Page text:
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Although we’re two months past the event, we wanted to share with you today our November 11, 2020 Veterans Day Ceremony which was very special to us at the Reagan Foundation. Veterans Day is always special to us – as it’s a day to thank our nation’s heroes for our freedom – but this year was even more special because it was the first in-person event we have held since the COVID19 shutdown of our campus. We were only permitted to host 100 people on our campus, and those 100 people were made up of veterans, active military and their families, and then the event was livestreamed to anyone else who wanted to watch. Our program had two keynote speakers – Congressman and former fighter pilot – Mike Garcia, and Congressman and former Navy Seal, Dan Crenshaw. Congressman Garcia represents California’s 25th congressional district – which is home to the Reagan Library. He’s also a highly decorated United States Naval officer and leader who served his country with distinction and is lauded as one of the most talented fighter pilots in the Navy. Congressman Crenshaw represents Texas’s 2nd congressional district. As a Navy Seal he served five overseas deployments, and during the third was struck by an IED blast in Afghanistan, destroying his right eye and leaving him almost blind in his left. Yet he recovered and did two more deployments overseas, finally retiring in 2016 as a Lt Commander. Let’s listen.
In this week’s “A Reagan Forum” we bring you Fox News Host Maria Bartiromo and the Wall Street Journal’s James Freeman, who joined us in a virtual conversation on November 18, 2020. Maria Bartiromo joined FOX Business Network as the Global Markets Editor in January 2014. She is the anchor of Mornings with Maria and Sunday Morning Futures on that channel. James Freeman is assistant editor of The Wall Street Journal's editorial page and author of the weekday Best of the Web column. During today’s conversation with Reagan Foundation and Institute Executive Director John Heubusch, Maria Bartiromo and James Freeman discuss their brand-new book, “The Cost: Trump, China, and American Revival,” which explains why, in the wake of the coronavirus—which clearly has had an effect on the economy—now, more than ever, strong leadership is critical for American revival and recovery. Let’s listen.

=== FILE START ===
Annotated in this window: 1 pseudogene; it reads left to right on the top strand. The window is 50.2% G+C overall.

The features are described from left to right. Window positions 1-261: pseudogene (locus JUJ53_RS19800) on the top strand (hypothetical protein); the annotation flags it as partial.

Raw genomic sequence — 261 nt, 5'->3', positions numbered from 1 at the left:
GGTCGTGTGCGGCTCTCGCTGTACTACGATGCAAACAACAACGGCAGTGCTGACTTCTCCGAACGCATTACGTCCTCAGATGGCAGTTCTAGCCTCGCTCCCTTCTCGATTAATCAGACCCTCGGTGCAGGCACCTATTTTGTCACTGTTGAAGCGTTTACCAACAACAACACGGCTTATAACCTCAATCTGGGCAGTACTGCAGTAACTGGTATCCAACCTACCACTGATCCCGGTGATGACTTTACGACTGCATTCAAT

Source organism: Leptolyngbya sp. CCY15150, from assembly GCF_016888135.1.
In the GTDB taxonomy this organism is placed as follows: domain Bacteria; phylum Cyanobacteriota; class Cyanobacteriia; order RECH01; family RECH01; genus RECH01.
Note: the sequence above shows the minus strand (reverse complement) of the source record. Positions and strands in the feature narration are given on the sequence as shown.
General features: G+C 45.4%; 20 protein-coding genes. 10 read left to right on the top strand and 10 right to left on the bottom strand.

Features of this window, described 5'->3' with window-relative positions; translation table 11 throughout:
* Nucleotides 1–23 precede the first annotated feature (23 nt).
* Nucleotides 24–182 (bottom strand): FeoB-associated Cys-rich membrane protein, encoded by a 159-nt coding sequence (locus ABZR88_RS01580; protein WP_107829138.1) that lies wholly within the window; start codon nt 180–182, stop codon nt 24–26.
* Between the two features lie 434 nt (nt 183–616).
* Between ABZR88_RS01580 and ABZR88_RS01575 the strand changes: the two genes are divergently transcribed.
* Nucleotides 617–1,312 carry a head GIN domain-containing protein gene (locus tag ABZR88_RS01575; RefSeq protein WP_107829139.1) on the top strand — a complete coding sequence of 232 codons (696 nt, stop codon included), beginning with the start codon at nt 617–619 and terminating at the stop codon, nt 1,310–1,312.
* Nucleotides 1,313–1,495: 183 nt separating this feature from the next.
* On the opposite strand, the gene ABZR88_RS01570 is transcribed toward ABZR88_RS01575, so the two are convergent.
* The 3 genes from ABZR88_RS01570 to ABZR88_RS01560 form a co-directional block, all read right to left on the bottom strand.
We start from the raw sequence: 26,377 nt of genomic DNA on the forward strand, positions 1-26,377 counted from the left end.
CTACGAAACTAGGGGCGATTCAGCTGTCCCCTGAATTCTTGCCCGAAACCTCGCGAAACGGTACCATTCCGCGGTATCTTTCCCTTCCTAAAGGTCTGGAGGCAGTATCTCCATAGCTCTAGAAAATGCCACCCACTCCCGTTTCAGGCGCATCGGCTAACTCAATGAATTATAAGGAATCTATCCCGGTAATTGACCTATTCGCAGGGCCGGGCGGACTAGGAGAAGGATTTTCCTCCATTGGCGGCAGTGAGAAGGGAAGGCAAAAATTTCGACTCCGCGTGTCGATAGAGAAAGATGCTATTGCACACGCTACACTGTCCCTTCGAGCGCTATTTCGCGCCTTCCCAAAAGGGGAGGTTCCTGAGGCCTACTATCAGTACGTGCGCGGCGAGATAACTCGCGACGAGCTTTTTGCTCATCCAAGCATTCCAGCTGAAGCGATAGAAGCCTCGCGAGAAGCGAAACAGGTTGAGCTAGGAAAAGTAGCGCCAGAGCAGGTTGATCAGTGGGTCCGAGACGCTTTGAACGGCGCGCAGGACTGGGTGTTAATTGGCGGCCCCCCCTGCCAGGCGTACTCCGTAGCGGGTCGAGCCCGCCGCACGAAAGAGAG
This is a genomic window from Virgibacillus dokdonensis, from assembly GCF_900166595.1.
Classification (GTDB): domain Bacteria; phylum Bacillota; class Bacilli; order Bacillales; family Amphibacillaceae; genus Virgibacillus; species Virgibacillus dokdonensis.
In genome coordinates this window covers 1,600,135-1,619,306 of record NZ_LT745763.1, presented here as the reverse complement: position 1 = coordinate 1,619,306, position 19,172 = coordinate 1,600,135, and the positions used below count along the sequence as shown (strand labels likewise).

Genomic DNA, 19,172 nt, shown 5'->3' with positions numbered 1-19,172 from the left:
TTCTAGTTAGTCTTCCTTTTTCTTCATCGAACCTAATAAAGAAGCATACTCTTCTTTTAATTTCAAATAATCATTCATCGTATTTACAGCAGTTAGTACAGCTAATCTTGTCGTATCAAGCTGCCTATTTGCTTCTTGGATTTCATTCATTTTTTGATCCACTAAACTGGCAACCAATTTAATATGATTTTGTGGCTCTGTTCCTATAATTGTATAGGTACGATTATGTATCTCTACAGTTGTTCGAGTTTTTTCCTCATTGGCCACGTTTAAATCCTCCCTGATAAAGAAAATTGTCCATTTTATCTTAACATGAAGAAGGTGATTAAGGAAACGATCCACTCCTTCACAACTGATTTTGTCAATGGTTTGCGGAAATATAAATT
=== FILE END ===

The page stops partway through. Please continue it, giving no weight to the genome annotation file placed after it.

Candace Owens is the founder of the BLEXIT Foundation, which is dedicated to the advancement of urban and minority communities by encouraging youth to seek and take advantage of opportunities in 21st Century America.. She is also the host of “The Candace Owens Show” on PragerU which airs every other Sunday. In describing herself, she has said: Choosing to think has been one of the most transformative secrets of my life. It’s brought me closer to others and has opened the world up to me in a way that I never knew was possible. I believe if we can turn the dial on the way people view themselves, we can change the world instantly – for the better. I am a fighter. And right now, I’m fighting for the heart and soul of a country I love. During today’s conversation with Reagan Foundation and Institute Executive Director John Heubusch, Candace Owens discusses her brand-new book, “Blackout: How Black America Can Make Its Second Escape From the Democrat Plantation, “ which she says lays bare the myth that all black people should vote Democrat—and shows why turning to the right will leave them happier, more successful, and more self-sufficient. Let's Listen.
During today’s conversation with Reagan Foundation and Institute Executive Director John Heubusch, Judge Ginsburg discusses his new book, Voices of our Republic, is a companion piece to his 3-part 2020 PBS Series, A more or less perfect union, which he also talks about with us today. Voices of Our Republic features thoughts about the Constitution from personalities, dignitaries, and everyday heroes, who help answer the question of why the Constitution is so important and how it can be applied to political discourse today. Each person emphasizes a different part of the Constitution―from the Bill of Rights to the 19th Amendment and beyond―and why those particular passages are important, serving as a key resource for those looking to better appreciate the foundation of American government and to increase our understanding of its application during its initial creation and still today. Let’s listen.
In this week’s “A Reagan Forum” we bring you Jewish dissident Natan Sharansky and American Historian Dr. Gil Troy, who joined us in a virtual conversation on November 2, 2020. Natan Sharansky was convicted in 1978 on trumped-up charges of treason and spying for the United States, sentenced to 13 years in prison. After spending 16 months in Moscow’s LEF-OR-TOVO prison, frequently in solitary confinement and in a special torture cell, Natan Sharansky was transferred to a notorious prison camp in the Siberian gulag. During the years of his imprisonment, Sharansky became a symbol for human rights in general and Soviet Jewry in particular. Natan Sharansky joins us in conversation today to discuss his new book, Never Alone: Prison, Politics and My People, which is co-written by Gil Troy, an award-winning American presidential historian and a leading Zionist activist, who was recently named as one of the top 100 people “positively influencing Jewish life. They are joined in conversation by Roger Zakheim, director of the Reagan Institute. Let’s listen.
In this week’s “A Reagan Forum” we bring you Florida Congressman Matt Gaetz, who joined us in a virtual conversation on October 27, 2020. Matt Gaetz is currently serving his second term in the U.S. House of Representatives. He is a member of the House Armed Services Committee and the House Judiciary Committee. His work in Congress focuses on national security, veterans’ affairs, and adherence to constitutional principles. During today’s conversation with Reagan Foundation and Institute Executive Director John Heubusch, Congressman Gaetz discusses his new book, “Firebrand,” a book he is quoted as saying is “your invitation to the front lines of our fight.” He goes on to say, “This is not my chronological diary. You can watch me on television for that. This is how we prevail with joy—and exactly how an exciting president is leading the way against all odds.” Let’s listen.